Understanding the minds of teenagers has been a vexing occupation for adults since the dawn of humanity. Nielsen is among the latest to peer into the fog of adolescence to find clues about what tools teens use to find digital entertainment and how those choices will shape their spending for decades to come.
What did Nielsen find? First, they prefer smartphones and tablets. U.S. households with teens are acquiring such devices at a faster rate than any other gadget. Second, they spend more time watching videos on their mobile devices than any other group–seven hours and 48 minutes per month, compared with five hours and 20 minutes for adults aged 25-34. Third, as teens leave home, they tend to rely more on their laptops for entertainment.
Kids and teens like mobile devices because they can privately select and discover their own entertainment rather than having to vie for the remote with siblings or face censure from parents. The result: “Parents don’t have as much control as they used to over what their kids are watching or listening to,” says David Bakula, Nielsen senior VP of client development and insights. “The age at which kids move away from listening to whatever their parents choose for them toward listening to their own stuff is getting younger and younger, and that’s primarily because of these devices.”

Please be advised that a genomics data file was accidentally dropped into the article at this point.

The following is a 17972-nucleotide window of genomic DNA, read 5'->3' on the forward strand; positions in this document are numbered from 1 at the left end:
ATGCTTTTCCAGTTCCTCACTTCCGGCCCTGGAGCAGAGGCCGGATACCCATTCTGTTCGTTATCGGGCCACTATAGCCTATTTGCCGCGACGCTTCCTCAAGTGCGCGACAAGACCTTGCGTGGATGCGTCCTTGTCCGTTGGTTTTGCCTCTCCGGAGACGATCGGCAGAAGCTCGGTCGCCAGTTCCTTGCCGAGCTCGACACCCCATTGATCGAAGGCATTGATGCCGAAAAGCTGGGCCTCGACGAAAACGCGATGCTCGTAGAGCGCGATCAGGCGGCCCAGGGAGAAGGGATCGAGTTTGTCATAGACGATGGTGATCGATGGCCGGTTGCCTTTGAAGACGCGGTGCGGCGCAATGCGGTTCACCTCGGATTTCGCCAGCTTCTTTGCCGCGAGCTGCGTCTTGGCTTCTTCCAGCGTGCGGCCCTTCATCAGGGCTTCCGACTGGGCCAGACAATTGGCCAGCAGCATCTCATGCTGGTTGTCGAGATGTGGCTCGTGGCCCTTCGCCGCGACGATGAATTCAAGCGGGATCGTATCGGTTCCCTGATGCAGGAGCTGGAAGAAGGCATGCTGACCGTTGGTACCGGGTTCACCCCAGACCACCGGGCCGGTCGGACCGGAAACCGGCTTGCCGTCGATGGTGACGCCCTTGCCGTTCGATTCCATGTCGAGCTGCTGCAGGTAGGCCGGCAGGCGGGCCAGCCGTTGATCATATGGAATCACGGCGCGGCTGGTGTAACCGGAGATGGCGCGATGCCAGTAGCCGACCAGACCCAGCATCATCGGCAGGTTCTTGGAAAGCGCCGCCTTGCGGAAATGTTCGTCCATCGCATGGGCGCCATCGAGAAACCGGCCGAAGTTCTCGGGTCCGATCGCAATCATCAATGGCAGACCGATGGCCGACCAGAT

For entertainment companies, finding ways to get in the path of teens’ self-directed discovery becomes crucial to shaping their future entertainment preferences and tastes. For example, older teens and young adults aged 18-34 are 42% more likely than the average U.S. adult to listen to streaming, on-demand music. They’re also 15% less likely to use AM/FM radio, but 73% more likely to use online radio as their primary music source.
“We know that teens are consuming music through streaming services, with YouTube being their main point of consumption for music,” Bakula says.
Mobile apps, like Twitter’s recently released #music, are also playing a bigger role in helping people discover new music by looking into their existing music libraries and recommending similar artists. Whether teens use or pay attention to such apps, or whether they rely more on word-of-mouth from their all-important peers, remains to be seen.